Sun Wukong kowtowed and said, "Please forgive me, master."


    "I shan't punish you," the Patriarch replied, "but you'll have to go." Sun Wukong's eyes filled with tears.


    "Master, where am I to go?"


    "Go back to where you came from." Sun Wukong had a sudden awakening, and he said, "I came from the Water Curtain Cave on the Mountain of Flowers and Fruit in the country of Aolai in the Eastern Continent of Superior Body."


    "If you hurry back there," the Patriarch replied, "you will be able to preserve your life. If you stay here it will be absolutely impossible to do so." Sun Wukong accepted his punishment.


    "Yes, master," he said. "I've been away from home for twenty years and I do miss the old days and my children and grandchildren. But when I remember that I have not yet repaid your enormous generosity to me, I can't bring myself to go."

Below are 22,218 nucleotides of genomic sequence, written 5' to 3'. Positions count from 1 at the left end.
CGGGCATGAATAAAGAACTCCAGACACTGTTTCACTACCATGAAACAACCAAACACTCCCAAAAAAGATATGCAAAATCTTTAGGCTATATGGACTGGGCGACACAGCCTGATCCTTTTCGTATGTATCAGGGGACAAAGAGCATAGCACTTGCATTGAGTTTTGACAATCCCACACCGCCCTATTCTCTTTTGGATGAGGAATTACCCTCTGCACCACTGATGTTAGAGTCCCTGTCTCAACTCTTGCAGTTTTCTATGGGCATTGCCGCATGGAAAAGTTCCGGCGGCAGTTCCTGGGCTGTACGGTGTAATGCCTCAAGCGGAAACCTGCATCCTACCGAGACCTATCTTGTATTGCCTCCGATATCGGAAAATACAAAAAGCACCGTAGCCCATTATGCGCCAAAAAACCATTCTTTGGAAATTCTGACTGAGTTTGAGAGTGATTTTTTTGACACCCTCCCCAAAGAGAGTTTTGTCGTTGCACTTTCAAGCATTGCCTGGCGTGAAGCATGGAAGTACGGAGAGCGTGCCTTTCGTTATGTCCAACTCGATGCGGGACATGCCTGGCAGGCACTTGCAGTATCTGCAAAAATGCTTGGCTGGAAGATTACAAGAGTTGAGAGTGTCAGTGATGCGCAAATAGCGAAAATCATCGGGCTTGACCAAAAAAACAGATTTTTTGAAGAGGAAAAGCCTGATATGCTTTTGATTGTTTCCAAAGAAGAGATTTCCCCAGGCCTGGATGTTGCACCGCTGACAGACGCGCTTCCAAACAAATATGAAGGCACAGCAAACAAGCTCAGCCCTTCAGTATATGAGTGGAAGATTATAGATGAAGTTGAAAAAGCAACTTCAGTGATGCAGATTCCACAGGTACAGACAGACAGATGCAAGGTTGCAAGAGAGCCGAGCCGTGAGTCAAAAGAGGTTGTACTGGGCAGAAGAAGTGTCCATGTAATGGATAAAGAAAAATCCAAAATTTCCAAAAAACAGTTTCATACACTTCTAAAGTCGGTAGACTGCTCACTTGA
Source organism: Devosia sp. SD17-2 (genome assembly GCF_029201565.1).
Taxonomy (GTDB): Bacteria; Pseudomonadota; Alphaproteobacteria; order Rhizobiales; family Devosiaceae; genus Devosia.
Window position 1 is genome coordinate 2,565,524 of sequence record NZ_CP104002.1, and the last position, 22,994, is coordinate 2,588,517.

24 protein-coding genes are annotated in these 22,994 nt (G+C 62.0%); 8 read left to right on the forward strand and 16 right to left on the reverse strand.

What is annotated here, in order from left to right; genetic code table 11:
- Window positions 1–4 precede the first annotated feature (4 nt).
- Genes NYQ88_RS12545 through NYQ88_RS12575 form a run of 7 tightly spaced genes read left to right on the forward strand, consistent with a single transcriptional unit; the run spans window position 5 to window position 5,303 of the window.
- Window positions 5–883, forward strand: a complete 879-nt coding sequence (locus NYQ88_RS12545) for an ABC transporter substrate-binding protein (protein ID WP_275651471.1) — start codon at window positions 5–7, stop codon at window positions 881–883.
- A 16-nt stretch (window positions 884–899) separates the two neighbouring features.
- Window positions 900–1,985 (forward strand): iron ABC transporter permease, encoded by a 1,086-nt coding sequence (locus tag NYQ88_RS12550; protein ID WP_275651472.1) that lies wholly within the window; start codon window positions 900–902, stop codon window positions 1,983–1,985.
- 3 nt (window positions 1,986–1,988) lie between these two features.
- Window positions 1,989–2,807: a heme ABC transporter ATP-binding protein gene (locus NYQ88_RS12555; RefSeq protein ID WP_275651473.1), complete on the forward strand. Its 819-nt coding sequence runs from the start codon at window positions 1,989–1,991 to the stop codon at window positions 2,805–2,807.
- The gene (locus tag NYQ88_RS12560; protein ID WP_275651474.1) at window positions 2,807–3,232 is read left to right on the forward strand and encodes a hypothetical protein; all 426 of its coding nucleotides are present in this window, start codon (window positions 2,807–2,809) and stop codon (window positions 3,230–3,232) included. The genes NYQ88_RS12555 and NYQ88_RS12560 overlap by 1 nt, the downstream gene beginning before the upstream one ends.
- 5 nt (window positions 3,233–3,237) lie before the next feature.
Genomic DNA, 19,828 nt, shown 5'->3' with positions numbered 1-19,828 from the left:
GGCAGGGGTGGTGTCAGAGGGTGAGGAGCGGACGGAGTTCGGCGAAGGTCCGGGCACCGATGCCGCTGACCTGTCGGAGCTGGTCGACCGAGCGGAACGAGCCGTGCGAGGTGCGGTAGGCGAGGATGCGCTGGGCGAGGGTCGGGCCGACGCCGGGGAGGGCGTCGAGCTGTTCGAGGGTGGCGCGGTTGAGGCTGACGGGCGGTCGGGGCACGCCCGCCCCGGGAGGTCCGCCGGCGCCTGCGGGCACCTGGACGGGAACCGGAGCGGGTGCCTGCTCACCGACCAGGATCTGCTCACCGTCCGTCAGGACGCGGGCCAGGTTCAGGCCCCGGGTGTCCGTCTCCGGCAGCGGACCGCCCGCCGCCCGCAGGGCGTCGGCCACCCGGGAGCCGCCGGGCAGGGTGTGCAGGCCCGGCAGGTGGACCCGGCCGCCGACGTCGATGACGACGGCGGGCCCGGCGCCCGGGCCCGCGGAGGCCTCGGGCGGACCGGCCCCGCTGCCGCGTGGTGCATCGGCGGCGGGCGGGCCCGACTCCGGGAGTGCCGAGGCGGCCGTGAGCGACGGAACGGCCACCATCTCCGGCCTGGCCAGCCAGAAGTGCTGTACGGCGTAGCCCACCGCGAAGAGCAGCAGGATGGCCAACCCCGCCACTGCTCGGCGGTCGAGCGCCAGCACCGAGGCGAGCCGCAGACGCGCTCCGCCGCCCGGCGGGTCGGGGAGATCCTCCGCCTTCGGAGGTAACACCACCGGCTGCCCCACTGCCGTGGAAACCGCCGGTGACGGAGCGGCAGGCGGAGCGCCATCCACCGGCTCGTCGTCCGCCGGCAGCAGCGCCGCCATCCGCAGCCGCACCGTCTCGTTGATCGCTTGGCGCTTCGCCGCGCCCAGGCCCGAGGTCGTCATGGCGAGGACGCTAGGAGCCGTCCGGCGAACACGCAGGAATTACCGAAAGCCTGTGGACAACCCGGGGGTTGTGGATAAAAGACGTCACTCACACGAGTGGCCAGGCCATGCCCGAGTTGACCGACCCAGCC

"What sort of kindness would you be doing me if you stayed? I'll be happy enough if you keep me out of any disasters you cause."


    Seeing that there was nothing else for it, Sun Wukong bowed and took leave of him, saying good−bye to all the other students.


    "Now that you're going," the Patriarch said, "I'm sure that your life will not be a good one. Whatever disasters you cause and crimes you commit, I forbid you under any circumstances to call yourself my disciple. If you so much as hint at it I'll know at once, and I'll tear off your monkey skin, chop up your bones, and banish your soul to the Ninth Darkness. I won't let you out for ten thousand aeons."


    "I promise never to give away a single letter of your name," said Sun Wukong. "I'll just say that I taught myself."


    Sun Wukong took his leave and went away. Making the spell by clasping his fist he jumped head over heels, summoned a somersault cloud, and went back to the Eastern Continent. Within two hours he saw the Water Curtain Cave on the Mountain of Flowers and Fruit. The Handsome Monkey King was so pleased that he said to himself:


    "When I left here my mortal flesh and bones were heavy,

    But now I have the Way my body's light.